Gmsh is geared towards numerical strength analysis based on the Finite Element Method. This means that “points” and “bars” (1D and 2D elements) are important. Dolfyn however only works with 3D (fluid) cells and uses a separate boundary file (*.bnd). Note that dolfyn cannot use the concept of 2D “shell models”. Gmsh’ Physical Surfaces are used as dolfyn boundaries.
When the mesh is written by gmsh only “physical entities” are written out the the *.msh file. “Physical Points” and “Physical Lines” are useless to dolfyn and will interfere with the communication from Gmsh to and from dolfyn.
Another issue is that both Gmsh and dolfyn use a *.geo file. The *.geo file for Gmsh contains commands to create a mesh. Dolfyn’s preprocessor creates a *.geo file form the geometrical files (*.cel, *.vrt, *.bnd and optionally *.inp). When the preprocessor overwrites the orginal Gmsh *.geo file then it’s contents will be lost. One solution is to rename the *.msh file made by Gmsh (see the following tutorials).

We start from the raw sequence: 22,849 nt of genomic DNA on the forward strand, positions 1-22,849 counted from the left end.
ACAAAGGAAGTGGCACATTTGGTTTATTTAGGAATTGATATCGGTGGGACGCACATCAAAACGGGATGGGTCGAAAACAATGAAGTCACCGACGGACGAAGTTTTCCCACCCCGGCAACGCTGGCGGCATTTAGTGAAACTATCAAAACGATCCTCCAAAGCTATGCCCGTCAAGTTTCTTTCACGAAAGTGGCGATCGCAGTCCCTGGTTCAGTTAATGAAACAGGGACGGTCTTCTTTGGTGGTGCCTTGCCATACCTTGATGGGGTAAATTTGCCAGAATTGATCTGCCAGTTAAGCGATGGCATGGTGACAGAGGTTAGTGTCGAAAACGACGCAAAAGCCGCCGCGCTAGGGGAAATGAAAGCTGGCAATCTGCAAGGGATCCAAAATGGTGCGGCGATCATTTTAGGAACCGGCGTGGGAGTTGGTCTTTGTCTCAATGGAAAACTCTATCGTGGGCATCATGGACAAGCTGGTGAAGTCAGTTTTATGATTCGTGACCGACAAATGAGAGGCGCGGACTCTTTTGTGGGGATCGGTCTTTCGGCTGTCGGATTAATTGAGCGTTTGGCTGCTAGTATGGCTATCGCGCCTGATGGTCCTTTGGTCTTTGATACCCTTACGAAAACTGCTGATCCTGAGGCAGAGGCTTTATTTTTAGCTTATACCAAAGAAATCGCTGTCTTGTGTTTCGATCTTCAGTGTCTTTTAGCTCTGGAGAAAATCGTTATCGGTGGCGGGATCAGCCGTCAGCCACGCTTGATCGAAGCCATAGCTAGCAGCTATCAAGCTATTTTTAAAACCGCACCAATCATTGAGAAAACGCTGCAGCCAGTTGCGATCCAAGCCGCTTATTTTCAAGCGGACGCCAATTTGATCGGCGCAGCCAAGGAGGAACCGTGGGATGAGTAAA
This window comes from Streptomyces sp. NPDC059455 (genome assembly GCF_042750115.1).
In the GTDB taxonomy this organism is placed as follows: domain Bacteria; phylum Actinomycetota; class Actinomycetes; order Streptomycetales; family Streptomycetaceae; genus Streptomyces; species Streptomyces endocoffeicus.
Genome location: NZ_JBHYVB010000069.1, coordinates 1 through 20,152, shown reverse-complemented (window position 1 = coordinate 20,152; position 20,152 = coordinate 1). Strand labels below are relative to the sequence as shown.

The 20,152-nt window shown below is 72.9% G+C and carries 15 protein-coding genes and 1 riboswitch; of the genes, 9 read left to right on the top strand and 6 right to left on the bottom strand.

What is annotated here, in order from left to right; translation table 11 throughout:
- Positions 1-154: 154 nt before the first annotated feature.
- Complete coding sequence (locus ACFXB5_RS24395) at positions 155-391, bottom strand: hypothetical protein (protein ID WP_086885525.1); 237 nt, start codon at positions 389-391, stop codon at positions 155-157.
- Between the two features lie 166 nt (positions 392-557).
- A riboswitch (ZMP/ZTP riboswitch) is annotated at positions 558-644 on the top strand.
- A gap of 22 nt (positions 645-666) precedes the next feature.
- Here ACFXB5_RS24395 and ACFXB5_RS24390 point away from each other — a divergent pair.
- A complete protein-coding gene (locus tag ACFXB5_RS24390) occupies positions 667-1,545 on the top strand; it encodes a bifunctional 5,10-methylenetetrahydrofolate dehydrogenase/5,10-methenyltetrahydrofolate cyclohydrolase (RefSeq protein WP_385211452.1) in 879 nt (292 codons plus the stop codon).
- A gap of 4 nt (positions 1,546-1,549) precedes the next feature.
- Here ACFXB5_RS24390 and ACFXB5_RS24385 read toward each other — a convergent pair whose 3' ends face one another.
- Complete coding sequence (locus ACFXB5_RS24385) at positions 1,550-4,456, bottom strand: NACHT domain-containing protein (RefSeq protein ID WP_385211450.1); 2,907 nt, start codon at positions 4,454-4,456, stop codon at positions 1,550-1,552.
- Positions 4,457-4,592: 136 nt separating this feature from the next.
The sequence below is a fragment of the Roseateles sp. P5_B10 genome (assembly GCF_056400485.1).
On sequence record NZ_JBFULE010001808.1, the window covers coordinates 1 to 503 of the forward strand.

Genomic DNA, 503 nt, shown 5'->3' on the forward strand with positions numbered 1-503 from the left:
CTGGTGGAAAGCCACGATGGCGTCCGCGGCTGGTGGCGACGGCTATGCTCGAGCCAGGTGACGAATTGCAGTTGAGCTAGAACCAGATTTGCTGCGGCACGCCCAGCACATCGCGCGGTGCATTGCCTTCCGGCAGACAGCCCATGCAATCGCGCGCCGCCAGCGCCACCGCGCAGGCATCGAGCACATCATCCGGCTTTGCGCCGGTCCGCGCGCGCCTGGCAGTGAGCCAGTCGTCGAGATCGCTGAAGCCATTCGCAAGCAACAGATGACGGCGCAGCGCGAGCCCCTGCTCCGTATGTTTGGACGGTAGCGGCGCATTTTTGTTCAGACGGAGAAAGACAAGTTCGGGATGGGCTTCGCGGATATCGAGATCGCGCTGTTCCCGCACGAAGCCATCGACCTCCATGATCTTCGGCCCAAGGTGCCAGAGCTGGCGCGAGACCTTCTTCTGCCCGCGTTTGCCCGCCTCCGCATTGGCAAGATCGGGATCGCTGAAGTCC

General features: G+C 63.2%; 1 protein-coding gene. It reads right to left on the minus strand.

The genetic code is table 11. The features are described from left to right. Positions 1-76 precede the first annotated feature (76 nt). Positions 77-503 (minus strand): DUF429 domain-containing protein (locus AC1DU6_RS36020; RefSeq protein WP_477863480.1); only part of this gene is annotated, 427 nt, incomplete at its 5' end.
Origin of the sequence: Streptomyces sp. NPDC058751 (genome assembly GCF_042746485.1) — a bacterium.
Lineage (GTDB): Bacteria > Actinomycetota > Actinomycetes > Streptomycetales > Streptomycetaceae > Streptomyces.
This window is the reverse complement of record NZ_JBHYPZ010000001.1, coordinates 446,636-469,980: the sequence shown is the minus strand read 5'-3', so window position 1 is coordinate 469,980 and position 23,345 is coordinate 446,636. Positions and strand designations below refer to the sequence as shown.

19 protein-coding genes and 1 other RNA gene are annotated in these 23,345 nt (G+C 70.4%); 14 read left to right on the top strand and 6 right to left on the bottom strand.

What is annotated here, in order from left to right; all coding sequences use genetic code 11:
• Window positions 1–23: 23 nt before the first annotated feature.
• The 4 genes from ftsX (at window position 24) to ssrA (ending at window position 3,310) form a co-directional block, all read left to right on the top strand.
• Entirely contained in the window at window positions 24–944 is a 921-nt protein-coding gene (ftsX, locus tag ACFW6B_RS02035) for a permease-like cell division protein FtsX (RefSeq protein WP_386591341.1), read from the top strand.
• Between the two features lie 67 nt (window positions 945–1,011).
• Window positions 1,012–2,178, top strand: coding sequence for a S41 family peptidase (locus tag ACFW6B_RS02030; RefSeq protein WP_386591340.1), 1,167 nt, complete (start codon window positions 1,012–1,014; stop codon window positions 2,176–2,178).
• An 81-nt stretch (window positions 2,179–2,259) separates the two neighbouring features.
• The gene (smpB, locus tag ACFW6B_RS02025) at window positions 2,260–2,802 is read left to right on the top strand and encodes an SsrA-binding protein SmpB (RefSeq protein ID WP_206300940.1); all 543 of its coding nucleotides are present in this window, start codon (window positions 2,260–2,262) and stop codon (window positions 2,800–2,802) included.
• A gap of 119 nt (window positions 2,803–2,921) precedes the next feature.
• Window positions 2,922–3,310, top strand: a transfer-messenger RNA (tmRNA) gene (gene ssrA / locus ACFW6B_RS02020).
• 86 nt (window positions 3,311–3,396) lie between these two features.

Also a newer version of the preprocessor is needed (newer than april 2009). Up until now the preprocessor did not use the order of the boundary definitions in the *.bnd file. The order is important to Gmsh and the interface dolfyn2gmsh.
Finally do not forget to compile gmsh2dolfyn.f90.
Using Gmsh as post-processor
Of course one can use any output and postprocessor. However, if you want to use Gmsh, insert one of the following to the
*.din file, such that a
*.msh file will be written:
use gmsh – a file with results only.
use gmsh fluid – a full file, but the results on the boudaries will be ommitted.
use gmsh full – a full file containing the mesh, boudaries (including the default boundaries, region 0) will be written.